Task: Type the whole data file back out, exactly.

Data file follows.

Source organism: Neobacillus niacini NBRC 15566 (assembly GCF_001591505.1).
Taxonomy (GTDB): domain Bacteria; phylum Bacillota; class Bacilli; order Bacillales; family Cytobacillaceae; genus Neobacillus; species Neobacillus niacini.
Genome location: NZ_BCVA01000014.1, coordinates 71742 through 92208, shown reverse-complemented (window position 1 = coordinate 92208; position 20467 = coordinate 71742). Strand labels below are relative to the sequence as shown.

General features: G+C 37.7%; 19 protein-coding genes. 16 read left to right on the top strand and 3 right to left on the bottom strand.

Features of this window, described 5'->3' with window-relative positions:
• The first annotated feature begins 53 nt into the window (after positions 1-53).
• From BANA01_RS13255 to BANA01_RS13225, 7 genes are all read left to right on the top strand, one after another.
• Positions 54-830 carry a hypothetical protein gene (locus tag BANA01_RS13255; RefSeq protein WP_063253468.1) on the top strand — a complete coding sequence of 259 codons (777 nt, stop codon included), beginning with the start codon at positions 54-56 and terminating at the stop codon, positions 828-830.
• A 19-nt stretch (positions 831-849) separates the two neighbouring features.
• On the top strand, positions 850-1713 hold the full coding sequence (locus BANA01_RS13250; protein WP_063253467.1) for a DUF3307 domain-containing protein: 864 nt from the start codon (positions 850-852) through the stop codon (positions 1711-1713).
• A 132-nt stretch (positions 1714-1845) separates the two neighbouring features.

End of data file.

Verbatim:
Source organism: Neobacillus niacini NBRC 15566 (assembly GCF_001591505.1).
Taxonomy (GTDB): domain Bacteria; phylum Bacillota; class Bacilli; order Bacillales; family Cytobacillaceae; genus Neobacillus; species Neobacillus niacini.
Genome location: NZ_BCVA01000014.1, coordinates 71742 through 92208, shown reverse-complemented (window position 1 = coordinate 92208; position 20467 = coordinate 71742). Strand labels below are relative to the sequence as shown.

General features: G+C 37.7%; 19 protein-coding genes. 16 read left to right on the top strand and 3 right to left on the bottom strand.

Features of this window, described 5'->3' with window-relative positions:
• The first annotated feature begins 53 nt into the window (after positions 1-53).
• From BANA01_RS13255 to BANA01_RS13225, 7 genes are all read left to right on the top strand, one after another.
• Positions 54-830 carry a hypothetical protein gene (locus tag BANA01_RS13255; RefSeq protein WP_063253468.1) on the top strand — a complete coding sequence of 259 codons (777 nt, stop codon included), beginning with the start codon at positions 54-56 and terminating at the stop codon, positions 828-830.
• A 19-nt stretch (positions 831-849) separates the two neighbouring features.
• On the top strand, positions 850-1713 hold the full coding sequence (locus BANA01_RS13250; protein WP_063253467.1) for a DUF3307 domain-containing protein: 864 nt from the start codon (positions 850-852) through the stop codon (positions 1711-1713).
• A 132-nt stretch (positions 1714-1845) separates the two neighbouring features.